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Curr Alzheimer Res. 2010 Aug;7(5):470-6.

The cerebrospinal fluid amyloid beta42/40 ratio in the differentiation of Alzheimer's disease from non-Alzheimer's dementia.

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Department of Geriatric Medicine, 925, Radboud University Nijmegen Medical Centre, P.O. Box 9101, 6500 HB Nijmegen, The Netherlands.



Amyloid beta(40) (Abeta(40)) is the most abundant Abeta peptide in the brain. The cerebrospinal fluid (CSF) level of Abeta(40) might therefore be considered to most closely reflect the total Abeta load in the brain. Both in Alzheimer's disease (AD) and in normal aging the Abeta load in the brain has a large inter-individual variability. Relating Abeta(42) to Abeta(40) levels might consequently provide a more valid measure for reflecting the change in Abeta metabolism in dementia patients than the CSF Abeta(42) concentrations alone. This measure may also improve differential diagnosis between AD and other dementia syndromes, such as vascular dementia (VaD), dementia with Lewy bodies (DLB), and frontotemporal dementia (FTD).


To investigate the diagnostic value of the CSF Abeta(42)/Abeta(40) ratio in differentiating AD from controls, VaD, DLB and FTD.


We analysed the CSF Abeta(42)/Abeta(40) ratio, phosphorylated tau(181) and total tau in 69 patients with AD, 26 patients with VaD, 16 patients with DLB, 27 patients with FTD, and 47 controls.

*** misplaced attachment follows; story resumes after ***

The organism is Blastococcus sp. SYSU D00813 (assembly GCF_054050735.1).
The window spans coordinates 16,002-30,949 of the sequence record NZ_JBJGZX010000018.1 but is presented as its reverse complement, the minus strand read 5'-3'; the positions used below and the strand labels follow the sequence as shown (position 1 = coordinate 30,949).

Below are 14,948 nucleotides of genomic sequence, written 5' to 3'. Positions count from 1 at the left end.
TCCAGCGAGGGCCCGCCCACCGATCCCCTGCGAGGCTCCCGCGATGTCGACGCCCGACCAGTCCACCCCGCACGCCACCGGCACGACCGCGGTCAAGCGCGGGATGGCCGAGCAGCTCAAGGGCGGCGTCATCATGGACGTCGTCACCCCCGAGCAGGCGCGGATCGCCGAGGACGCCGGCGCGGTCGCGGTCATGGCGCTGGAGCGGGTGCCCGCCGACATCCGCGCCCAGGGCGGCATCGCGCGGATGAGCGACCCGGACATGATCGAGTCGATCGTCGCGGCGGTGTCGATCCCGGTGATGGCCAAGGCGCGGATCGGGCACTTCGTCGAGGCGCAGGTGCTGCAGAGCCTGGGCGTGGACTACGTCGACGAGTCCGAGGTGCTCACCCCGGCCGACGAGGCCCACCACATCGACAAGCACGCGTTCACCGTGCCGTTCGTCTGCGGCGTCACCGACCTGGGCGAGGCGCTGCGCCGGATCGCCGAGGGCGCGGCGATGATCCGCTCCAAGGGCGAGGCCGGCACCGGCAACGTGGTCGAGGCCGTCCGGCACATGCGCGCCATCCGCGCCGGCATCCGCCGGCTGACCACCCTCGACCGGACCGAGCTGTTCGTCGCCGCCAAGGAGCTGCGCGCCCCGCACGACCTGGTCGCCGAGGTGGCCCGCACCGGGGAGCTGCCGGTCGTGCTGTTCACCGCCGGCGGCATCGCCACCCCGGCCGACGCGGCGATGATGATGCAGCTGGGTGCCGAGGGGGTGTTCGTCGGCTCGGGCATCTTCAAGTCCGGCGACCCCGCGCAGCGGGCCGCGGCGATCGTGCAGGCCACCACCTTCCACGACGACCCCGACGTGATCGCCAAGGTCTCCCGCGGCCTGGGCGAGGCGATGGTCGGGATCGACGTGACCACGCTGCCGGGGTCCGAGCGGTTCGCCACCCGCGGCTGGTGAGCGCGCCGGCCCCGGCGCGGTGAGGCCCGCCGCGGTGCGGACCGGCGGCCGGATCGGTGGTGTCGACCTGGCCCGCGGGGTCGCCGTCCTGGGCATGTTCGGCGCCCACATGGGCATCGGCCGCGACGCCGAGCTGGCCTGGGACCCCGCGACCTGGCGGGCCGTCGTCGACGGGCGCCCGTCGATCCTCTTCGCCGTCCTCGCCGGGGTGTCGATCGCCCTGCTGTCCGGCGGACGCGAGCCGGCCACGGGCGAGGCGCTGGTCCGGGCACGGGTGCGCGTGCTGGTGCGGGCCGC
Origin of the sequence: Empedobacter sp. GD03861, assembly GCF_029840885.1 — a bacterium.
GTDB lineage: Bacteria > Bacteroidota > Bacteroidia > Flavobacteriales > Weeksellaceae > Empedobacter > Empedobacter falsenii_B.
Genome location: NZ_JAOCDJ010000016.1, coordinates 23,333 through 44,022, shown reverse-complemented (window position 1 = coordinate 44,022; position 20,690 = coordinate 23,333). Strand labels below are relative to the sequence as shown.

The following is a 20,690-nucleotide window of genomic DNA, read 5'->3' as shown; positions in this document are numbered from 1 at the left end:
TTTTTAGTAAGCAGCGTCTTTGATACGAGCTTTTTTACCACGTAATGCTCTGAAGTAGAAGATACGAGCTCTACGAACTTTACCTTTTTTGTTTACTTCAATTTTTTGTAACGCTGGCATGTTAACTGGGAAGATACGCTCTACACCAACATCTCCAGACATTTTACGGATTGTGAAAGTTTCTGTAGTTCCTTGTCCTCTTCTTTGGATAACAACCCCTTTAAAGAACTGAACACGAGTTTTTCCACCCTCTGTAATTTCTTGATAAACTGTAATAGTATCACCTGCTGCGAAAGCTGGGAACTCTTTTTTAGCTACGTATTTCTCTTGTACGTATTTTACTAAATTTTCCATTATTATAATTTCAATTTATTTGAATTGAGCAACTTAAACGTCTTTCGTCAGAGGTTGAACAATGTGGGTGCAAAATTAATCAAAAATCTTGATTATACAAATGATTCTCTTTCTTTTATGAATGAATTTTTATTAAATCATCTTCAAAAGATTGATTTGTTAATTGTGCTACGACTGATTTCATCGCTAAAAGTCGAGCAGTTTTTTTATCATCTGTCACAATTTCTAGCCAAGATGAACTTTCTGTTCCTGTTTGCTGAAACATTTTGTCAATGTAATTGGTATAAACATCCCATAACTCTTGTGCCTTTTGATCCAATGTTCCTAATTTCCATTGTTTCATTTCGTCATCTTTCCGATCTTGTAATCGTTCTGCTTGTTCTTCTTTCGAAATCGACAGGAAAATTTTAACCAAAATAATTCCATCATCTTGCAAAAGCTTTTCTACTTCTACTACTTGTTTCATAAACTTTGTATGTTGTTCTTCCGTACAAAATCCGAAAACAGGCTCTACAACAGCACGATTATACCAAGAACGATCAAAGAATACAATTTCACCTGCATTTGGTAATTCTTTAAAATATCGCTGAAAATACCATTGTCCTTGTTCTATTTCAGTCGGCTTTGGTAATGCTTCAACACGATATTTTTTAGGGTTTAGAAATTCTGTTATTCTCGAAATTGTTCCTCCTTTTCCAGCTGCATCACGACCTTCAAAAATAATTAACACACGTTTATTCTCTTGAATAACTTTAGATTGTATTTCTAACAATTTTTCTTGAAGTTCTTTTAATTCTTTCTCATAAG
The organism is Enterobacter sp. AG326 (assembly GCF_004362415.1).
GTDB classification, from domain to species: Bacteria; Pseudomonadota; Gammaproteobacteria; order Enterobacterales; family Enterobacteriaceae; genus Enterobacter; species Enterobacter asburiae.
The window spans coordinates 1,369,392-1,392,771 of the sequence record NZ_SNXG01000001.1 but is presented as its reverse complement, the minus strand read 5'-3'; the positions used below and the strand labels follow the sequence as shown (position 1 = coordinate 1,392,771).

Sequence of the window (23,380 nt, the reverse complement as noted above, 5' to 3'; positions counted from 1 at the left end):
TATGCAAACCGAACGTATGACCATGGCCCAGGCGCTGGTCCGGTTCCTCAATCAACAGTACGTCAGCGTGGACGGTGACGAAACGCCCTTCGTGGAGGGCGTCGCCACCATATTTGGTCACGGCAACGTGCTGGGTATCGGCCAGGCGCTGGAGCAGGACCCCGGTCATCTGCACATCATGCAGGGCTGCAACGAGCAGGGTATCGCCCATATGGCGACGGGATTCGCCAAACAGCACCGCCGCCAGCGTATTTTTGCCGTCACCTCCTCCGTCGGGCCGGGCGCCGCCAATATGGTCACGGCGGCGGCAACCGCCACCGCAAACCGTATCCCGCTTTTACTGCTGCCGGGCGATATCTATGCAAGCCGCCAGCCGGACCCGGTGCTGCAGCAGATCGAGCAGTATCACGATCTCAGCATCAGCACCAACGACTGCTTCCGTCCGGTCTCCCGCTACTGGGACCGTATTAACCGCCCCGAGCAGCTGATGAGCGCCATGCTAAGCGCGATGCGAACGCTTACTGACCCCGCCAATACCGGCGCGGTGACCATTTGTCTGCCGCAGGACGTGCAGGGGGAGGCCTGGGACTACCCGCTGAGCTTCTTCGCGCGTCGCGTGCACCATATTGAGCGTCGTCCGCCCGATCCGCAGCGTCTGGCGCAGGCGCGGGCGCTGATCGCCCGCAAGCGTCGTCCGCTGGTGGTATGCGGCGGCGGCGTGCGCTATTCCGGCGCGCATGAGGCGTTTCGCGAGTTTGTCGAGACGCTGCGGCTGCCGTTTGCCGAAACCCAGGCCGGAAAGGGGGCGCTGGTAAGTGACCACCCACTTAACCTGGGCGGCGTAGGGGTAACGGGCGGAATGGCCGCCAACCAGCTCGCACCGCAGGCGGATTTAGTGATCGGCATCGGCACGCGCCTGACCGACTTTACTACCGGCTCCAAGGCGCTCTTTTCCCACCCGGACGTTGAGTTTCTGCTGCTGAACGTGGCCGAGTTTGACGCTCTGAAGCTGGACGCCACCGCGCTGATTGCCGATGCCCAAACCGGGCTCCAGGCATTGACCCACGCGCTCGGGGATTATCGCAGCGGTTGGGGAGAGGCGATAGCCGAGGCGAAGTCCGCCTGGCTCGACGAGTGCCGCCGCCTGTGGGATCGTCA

Mean Abeta(40) levels were 2850 pg/ml in VaD and 2830 pg/ml in DLB patients, both significantly lower than in AD patients (3698 pg/ml; p<0.01). Abeta(40) levels in AD patients were not significantly different from those in controls (4035 pg/ml; p=0.384). The Abeta(42)/Abeta(40) ratio was significantly lower in AD patients than in all other groups (p <0.001, ANCOVA). Differentiating AD from VaD, DLB and non-AD dementia improved when the Abeta(42)/Abeta(40) ratio was used instead of Abeta(42) concentrations alone (p<0.01) The Abeta(42)/Abeta(40) ratio performed equally well as the combination of Abeta(42), phosphorylated tau(181) and total tau in differentiating AD from FTD and non-AD dementia. The diagnostic performance of the latter combination was not improved when the Abeta(42)/Abeta(40) ratio was used instead of Abeta(42) alone.


The CSF Abeta42/Abeta40 ratio improves differentiation of AD patients from VaD, DLB and non-AD dementia patients, when compared to Abeta42 alone, and is a more easily interpretable alternative to the combination of Abeta42, p-tau and t-tau when differentiating AD from either FTD or non-AD dementia.

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